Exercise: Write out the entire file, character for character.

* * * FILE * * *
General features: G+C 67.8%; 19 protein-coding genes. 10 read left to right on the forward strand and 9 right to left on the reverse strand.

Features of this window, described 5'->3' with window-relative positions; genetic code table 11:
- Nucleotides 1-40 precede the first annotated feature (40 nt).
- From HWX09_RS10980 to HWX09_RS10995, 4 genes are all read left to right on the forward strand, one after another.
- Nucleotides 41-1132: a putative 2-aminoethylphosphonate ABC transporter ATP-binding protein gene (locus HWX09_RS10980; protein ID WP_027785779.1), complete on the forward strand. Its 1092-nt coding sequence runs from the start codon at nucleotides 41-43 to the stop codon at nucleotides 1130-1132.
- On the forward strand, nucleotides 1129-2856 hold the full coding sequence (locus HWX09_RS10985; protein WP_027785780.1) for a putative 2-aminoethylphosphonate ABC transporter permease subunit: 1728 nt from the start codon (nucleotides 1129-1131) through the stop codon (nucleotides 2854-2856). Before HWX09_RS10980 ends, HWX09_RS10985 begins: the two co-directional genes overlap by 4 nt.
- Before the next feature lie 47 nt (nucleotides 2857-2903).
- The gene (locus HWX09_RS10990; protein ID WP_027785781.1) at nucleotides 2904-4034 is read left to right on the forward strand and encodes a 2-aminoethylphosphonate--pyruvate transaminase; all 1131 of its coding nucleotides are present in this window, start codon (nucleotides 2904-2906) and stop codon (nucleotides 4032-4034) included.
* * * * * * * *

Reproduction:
General features: G+C 67.8%; 19 protein-coding genes. 10 read left to right on the forward strand and 9 right to left on the reverse strand.

Features of this window, described 5'->3' with window-relative positions; genetic code table 11:
- Nucleotides 1-40 precede the first annotated feature (40 nt).
- From HWX09_RS10980 to HWX09_RS10995, 4 genes are all read left to right on the forward strand, one after another.
- Nucleotides 41-1132: a putative 2-aminoethylphosphonate ABC transporter ATP-binding protein gene (locus HWX09_RS10980; protein ID WP_027785779.1), complete on the forward strand. Its 1092-nt coding sequence runs from the start codon at nucleotides 41-43 to the stop codon at nucleotides 1130-1132.
- On the forward strand, nucleotides 1129-2856 hold the full coding sequence (locus HWX09_RS10985; protein WP_027785780.1) for a putative 2-aminoethylphosphonate ABC transporter permease subunit: 1728 nt from the start codon (nucleotides 1129-1131) through the stop codon (nucleotides 2854-2856). Before HWX09_RS10980 ends, HWX09_RS10985 begins: the two co-directional genes overlap by 4 nt.
- Before the next feature lie 47 nt (nucleotides 2857-2903).
- The gene (locus HWX09_RS10990; protein ID WP_027785781.1) at nucleotides 2904-4034 is read left to right on the forward strand and encodes a 2-aminoethylphosphonate--pyruvate transaminase; all 1131 of its coding nucleotides are present in this window, start codon (nucleotides 2904-2906) and stop codon (nucleotides 4032-4034) included.